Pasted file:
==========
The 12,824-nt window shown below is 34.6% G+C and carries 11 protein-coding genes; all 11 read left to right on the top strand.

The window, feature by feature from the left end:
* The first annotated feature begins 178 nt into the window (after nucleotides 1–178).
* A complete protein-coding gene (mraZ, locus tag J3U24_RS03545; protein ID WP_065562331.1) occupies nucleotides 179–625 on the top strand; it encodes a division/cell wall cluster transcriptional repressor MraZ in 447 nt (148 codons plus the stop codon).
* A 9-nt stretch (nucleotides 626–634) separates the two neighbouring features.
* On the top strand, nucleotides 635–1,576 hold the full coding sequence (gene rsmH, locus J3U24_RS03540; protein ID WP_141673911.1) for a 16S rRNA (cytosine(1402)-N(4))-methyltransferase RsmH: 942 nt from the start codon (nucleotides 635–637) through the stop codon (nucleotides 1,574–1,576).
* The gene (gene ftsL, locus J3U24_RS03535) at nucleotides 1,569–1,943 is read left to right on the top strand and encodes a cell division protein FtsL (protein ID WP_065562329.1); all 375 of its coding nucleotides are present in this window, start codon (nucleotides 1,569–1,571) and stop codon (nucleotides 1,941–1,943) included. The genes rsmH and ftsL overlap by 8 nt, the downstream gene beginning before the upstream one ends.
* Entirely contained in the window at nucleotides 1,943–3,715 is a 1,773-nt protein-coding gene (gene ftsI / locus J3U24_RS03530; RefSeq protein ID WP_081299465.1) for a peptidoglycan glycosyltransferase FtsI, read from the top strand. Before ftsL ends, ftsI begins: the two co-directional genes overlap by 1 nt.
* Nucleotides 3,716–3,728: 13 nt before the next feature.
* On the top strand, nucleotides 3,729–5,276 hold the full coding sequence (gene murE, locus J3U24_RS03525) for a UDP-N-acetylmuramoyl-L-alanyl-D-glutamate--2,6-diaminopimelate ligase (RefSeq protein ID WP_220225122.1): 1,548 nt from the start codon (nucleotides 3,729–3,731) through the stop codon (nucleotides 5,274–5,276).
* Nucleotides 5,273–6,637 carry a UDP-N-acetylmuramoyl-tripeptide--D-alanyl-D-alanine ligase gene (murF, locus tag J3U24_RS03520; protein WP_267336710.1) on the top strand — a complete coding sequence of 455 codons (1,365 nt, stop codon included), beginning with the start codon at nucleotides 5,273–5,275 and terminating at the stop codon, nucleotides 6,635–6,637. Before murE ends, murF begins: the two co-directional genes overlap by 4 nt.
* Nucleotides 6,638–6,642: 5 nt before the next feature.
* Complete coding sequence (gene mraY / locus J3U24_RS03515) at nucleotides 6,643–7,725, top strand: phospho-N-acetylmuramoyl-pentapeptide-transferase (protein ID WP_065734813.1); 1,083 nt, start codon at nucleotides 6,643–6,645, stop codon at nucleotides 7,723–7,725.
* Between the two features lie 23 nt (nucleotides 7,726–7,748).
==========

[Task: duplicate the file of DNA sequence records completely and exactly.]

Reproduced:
The 12,824-nt window shown below is 34.6% G+C and carries 11 protein-coding genes; all 11 read left to right on the top strand.

The window, feature by feature from the left end:
* The first annotated feature begins 178 nt into the window (after nucleotides 1–178).
* A complete protein-coding gene (mraZ, locus tag J3U24_RS03545; protein ID WP_065562331.1) occupies nucleotides 179–625 on the top strand; it encodes a division/cell wall cluster transcriptional repressor MraZ in 447 nt (148 codons plus the stop codon).
* A 9-nt stretch (nucleotides 626–634) separates the two neighbouring features.
* On the top strand, nucleotides 635–1,576 hold the full coding sequence (gene rsmH, locus J3U24_RS03540; protein ID WP_141673911.1) for a 16S rRNA (cytosine(1402)-N(4))-methyltransferase RsmH: 942 nt from the start codon (nucleotides 635–637) through the stop codon (nucleotides 1,574–1,576).
* The gene (gene ftsL, locus J3U24_RS03535) at nucleotides 1,569–1,943 is read left to right on the top strand and encodes a cell division protein FtsL (protein ID WP_065562329.1); all 375 of its coding nucleotides are present in this window, start codon (nucleotides 1,569–1,571) and stop codon (nucleotides 1,941–1,943) included. The genes rsmH and ftsL overlap by 8 nt, the downstream gene beginning before the upstream one ends.
* Entirely contained in the window at nucleotides 1,943–3,715 is a 1,773-nt protein-coding gene (gene ftsI / locus J3U24_RS03530; RefSeq protein ID WP_081299465.1) for a peptidoglycan glycosyltransferase FtsI, read from the top strand. Before ftsL ends, ftsI begins: the two co-directional genes overlap by 1 nt.
* Nucleotides 3,716–3,728: 13 nt before the next feature.
* On the top strand, nucleotides 3,729–5,276 hold the full coding sequence (gene murE, locus J3U24_RS03525) for a UDP-N-acetylmuramoyl-L-alanyl-D-glutamate--2,6-diaminopimelate ligase (RefSeq protein ID WP_220225122.1): 1,548 nt from the start codon (nucleotides 3,729–3,731) through the stop codon (nucleotides 5,274–5,276).
* Nucleotides 5,273–6,637 carry a UDP-N-acetylmuramoyl-tripeptide--D-alanyl-D-alanine ligase gene (murF, locus tag J3U24_RS03520; protein WP_267336710.1) on the top strand — a complete coding sequence of 455 codons (1,365 nt, stop codon included), beginning with the start codon at nucleotides 5,273–5,275 and terminating at the stop codon, nucleotides 6,635–6,637. Before murE ends, murF begins: the two co-directional genes overlap by 4 nt.
* Nucleotides 6,638–6,642: 5 nt before the next feature.
* Complete coding sequence (gene mraY / locus J3U24_RS03515) at nucleotides 6,643–7,725, top strand: phospho-N-acetylmuramoyl-pentapeptide-transferase (protein ID WP_065734813.1); 1,083 nt, start codon at nucleotides 6,643–6,645, stop codon at nucleotides 7,723–7,725.
* Between the two features lie 23 nt (nucleotides 7,726–7,748).